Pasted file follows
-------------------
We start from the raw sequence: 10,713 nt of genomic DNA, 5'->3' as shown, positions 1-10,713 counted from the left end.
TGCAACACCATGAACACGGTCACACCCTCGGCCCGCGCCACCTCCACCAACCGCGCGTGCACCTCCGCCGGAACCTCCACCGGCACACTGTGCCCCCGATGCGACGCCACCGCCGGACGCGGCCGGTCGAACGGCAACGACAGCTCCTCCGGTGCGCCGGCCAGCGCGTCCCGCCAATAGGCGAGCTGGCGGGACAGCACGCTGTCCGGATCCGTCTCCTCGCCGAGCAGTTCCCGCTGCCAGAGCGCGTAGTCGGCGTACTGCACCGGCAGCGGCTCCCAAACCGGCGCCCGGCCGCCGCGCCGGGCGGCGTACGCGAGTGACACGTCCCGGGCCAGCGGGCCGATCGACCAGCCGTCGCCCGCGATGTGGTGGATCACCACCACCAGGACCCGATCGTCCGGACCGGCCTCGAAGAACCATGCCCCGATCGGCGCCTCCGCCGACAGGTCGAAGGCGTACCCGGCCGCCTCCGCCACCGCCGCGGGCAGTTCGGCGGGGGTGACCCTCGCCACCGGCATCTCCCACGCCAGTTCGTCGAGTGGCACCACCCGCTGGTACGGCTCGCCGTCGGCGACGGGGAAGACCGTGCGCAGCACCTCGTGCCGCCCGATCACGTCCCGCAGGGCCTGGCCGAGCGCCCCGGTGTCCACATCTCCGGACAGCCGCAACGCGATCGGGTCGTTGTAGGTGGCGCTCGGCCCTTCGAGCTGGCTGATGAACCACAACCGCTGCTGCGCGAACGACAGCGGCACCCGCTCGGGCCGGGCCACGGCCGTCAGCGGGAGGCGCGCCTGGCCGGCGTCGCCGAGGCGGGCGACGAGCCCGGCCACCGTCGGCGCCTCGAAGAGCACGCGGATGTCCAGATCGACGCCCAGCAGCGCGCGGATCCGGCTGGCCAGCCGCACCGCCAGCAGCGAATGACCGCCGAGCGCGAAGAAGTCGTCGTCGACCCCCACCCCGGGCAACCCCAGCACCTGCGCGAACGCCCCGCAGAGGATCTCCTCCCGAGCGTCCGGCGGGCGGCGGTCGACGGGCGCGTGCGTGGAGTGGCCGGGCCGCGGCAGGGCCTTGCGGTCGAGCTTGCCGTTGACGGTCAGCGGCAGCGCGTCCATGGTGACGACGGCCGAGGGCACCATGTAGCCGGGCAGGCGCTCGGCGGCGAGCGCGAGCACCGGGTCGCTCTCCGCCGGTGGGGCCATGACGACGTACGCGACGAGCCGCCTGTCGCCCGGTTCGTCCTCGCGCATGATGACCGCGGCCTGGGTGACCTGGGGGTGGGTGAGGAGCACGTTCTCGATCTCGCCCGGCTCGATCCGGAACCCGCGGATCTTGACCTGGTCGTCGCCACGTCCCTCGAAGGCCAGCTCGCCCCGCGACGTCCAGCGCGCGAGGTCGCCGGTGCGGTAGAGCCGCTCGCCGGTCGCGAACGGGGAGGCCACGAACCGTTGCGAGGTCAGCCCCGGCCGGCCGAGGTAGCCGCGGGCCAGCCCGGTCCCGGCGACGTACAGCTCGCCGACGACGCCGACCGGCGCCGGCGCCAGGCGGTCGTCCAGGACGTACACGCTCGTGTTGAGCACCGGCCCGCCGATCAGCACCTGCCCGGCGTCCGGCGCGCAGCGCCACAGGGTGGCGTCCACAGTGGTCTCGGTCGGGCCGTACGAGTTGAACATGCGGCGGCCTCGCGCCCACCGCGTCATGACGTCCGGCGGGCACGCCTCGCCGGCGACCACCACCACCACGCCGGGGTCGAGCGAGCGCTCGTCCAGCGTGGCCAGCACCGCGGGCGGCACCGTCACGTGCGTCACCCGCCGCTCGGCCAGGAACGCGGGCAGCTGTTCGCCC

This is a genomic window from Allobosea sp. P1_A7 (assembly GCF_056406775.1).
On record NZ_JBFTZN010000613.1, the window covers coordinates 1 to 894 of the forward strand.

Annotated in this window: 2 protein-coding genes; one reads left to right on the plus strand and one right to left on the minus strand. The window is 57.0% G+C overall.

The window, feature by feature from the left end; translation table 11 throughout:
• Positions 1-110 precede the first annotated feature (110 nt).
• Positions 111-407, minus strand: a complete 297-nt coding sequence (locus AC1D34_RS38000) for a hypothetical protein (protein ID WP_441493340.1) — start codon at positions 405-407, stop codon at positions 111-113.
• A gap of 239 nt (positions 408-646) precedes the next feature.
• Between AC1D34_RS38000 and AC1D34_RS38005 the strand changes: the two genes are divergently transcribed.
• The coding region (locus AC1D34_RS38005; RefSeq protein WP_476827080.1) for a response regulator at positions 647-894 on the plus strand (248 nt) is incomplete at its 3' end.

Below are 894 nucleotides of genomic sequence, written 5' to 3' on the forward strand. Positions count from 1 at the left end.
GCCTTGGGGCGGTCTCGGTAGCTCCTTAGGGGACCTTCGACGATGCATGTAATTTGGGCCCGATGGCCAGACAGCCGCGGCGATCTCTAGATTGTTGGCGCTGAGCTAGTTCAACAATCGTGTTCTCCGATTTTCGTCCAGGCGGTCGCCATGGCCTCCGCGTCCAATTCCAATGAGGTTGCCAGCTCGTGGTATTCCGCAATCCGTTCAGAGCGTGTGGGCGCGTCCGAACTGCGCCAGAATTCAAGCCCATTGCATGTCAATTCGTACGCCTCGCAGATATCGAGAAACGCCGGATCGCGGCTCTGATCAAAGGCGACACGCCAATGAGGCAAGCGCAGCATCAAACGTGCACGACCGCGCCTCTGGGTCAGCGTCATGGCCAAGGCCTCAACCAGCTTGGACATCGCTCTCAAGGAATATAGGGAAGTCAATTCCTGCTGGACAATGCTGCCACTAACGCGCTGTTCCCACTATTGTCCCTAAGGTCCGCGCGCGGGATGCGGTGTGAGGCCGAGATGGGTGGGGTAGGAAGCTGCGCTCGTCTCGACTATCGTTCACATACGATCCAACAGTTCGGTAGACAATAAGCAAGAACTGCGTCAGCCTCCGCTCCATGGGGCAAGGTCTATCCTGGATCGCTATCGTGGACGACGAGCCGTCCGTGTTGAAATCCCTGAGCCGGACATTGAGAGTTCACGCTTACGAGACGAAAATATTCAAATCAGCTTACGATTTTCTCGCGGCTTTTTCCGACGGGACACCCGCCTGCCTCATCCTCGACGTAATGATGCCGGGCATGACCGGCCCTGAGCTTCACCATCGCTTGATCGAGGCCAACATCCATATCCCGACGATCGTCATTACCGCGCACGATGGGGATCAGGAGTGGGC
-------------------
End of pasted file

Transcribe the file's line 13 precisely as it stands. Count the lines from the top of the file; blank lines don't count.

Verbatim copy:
GCCTTGGGGCGGTCTCGGTAGCTCCTTAGGGGACCTTCGACGATGCATGTAATTTGGGCCCGATGGCCAGACAGCCGCGGCGATCTCTAGATTGTTGGCGCTGAGCTAGTTCAACAATCGTGTTCTCCGATTTTCGTCCAGGCGGTCGCCATGGCCTCCGCGTCCAATTCCAATGAGGTTGCCAGCTCGTGGTATTCCGCAATCCGTTCAGAGCGTGTGGGCGCGTCCGAACTGCGCCAGAATTCAAGCCCATTGCATGTCAATTCGTACGCCTCGCAGATATCGAGAAACGCCGGATCGCGGCTCTGATCAAAGGCGACACGCCAATGAGGCAAGCGCAGCATCAAACGTGCACGACCGCGCCTCTGGGTCAGCGTCATGGCCAAGGCCTCAACCAGCTTGGACATCGCTCTCAAGGAATATAGGGAAGTCAATTCCTGCTGGACAATGCTGCCACTAACGCGCTGTTCCCACTATTGTCCCTAAGGTCCGCGCGCGGGATGCGGTGTGAGGCCGAGATGGGTGGGGTAGGAAGCTGCGCTCGTCTCGACTATCGTTCACATACGATCCAACAGTTCGGTAGACAATAAGCAAGAACTGCGTCAGCCTCCGCTCCATGGGGCAAGGTCTATCCTGGATCGCTATCGTGGACGACGAGCCGTCCGTGTTGAAATCCCTGAGCCGGACATTGAGAGTTCACGCTTACGAGACGAAAATATTCAAATCAGCTTACGATTTTCTCGCGGCTTTTTCCGACGGGACACCCGCCTGCCTCATCCTCGACGTAATGATGCCGGGCATGACCGGCCCTGAGCTTCACCATCGCTTGATCGAGGCCAACATCCATATCCCGACGATCGTCATTACCGCGCACGATGGGGATCAGGAGTGGGC